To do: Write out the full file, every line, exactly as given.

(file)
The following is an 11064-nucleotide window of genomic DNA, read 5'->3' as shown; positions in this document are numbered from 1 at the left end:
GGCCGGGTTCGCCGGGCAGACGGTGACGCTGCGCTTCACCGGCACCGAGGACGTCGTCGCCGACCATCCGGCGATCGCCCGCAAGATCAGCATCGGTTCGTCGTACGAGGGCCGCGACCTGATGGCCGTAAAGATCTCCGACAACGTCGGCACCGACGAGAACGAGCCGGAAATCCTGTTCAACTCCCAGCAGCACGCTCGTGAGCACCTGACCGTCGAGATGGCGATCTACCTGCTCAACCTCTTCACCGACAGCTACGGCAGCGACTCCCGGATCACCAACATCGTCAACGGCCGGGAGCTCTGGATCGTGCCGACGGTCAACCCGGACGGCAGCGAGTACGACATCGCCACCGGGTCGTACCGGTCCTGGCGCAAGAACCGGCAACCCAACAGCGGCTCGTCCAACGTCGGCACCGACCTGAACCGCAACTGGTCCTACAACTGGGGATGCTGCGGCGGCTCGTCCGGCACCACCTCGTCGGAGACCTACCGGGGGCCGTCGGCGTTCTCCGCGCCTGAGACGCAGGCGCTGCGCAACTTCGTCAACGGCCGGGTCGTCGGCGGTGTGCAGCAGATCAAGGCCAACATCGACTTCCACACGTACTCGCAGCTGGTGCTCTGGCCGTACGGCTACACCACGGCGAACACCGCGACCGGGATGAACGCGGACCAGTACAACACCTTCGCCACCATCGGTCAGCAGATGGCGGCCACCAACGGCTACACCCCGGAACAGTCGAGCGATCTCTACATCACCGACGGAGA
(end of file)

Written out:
The following is an 11064-nucleotide window of genomic DNA, read 5'->3' as shown; positions in this document are numbered from 1 at the left end:
GGCCGGGTTCGCCGGGCAGACGGTGACGCTGCGCTTCACCGGCACCGAGGACGTCGTCGCCGACCATCCGGCGATCGCCCGCAAGATCAGCATCGGTTCGTCGTACGAGGGCCGCGACCTGATGGCCGTAAAGATCTCCGACAACGTCGGCACCGACGAGAACGAGCCGGAAATCCTGTTCAACTCCCAGCAGCACGCTCGTGAGCACCTGACCGTCGAGATGGCGATCTACCTGCTCAACCTCTTCACCGACAGCTACGGCAGCGACTCCCGGATCACCAACATCGTCAACGGCCGGGAGCTCTGGATCGTGCCGACGGTCAACCCGGACGGCAGCGAGTACGACATCGCCACCGGGTCGTACCGGTCCTGGCGCAAGAACCGGCAACCCAACAGCGGCTCGTCCAACGTCGGCACCGACCTGAACCGCAACTGGTCCTACAACTGGGGATGCTGCGGCGGCTCGTCCGGCACCACCTCGTCGGAGACCTACCGGGGGCCGTCGGCGTTCTCCGCGCCTGAGACGCAGGCGCTGCGCAACTTCGTCAACGGCCGGGTCGTCGGCGGTGTGCAGCAGATCAAGGCCAACATCGACTTCCACACGTACTCGCAGCTGGTGCTCTGGCCGTACGGCTACACCACGGCGAACACCGCGACCGGGATGAACGCGGACCAGTACAACACCTTCGCCACCATCGGTCAGCAGATGGCGGCCACCAACGGCTACACCCCGGAACAGTCGAGCGATCTCTACATCACCGACGGAGA